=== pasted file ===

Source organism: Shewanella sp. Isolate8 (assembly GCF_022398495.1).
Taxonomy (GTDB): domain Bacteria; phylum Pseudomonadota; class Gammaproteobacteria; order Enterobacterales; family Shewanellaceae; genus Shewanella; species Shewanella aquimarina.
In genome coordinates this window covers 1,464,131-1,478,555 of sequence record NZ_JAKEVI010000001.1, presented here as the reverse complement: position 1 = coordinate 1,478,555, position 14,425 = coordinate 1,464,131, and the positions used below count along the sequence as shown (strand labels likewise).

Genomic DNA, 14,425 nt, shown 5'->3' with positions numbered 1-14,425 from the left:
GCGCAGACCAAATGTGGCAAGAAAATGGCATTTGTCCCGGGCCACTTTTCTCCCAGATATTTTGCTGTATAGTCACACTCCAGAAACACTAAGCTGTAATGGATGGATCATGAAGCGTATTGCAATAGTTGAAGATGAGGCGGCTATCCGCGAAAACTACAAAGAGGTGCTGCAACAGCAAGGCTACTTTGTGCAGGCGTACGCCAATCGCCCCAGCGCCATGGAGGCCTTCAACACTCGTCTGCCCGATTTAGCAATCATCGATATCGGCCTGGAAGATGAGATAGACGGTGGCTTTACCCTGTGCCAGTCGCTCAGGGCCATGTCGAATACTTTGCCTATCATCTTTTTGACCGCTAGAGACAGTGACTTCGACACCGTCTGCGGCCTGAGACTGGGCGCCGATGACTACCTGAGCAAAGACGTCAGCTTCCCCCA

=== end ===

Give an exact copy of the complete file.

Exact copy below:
Source organism: Shewanella sp. Isolate8 (assembly GCF_022398495.1).
Taxonomy (GTDB): domain Bacteria; phylum Pseudomonadota; class Gammaproteobacteria; order Enterobacterales; family Shewanellaceae; genus Shewanella; species Shewanella aquimarina.
In genome coordinates this window covers 1,464,131-1,478,555 of sequence record NZ_JAKEVI010000001.1, presented here as the reverse complement: position 1 = coordinate 1,478,555, position 14,425 = coordinate 1,464,131, and the positions used below count along the sequence as shown (strand labels likewise).

Genomic DNA, 14,425 nt, shown 5'->3' with positions numbered 1-14,425 from the left:
GCGCAGACCAAATGTGGCAAGAAAATGGCATTTGTCCCGGGCCACTTTTCTCCCAGATATTTTGCTGTATAGTCACACTCCAGAAACACTAAGCTGTAATGGATGGATCATGAAGCGTATTGCAATAGTTGAAGATGAGGCGGCTATCCGCGAAAACTACAAAGAGGTGCTGCAACAGCAAGGCTACTTTGTGCAGGCGTACGCCAATCGCCCCAGCGCCATGGAGGCCTTCAACACTCGTCTGCCCGATTTAGCAATCATCGATATCGGCCTGGAAGATGAGATAGACGGTGGCTTTACCCTGTGCCAGTCGCTCAGGGCCATGTCGAATACTTTGCCTATCATCTTTTTGACCGCTAGAGACAGTGACTTCGACACCGTCTGCGGCCTGAGACTGGGCGCCGATGACTACCTGAGCAAAGACGTCAGCTTCCCCCA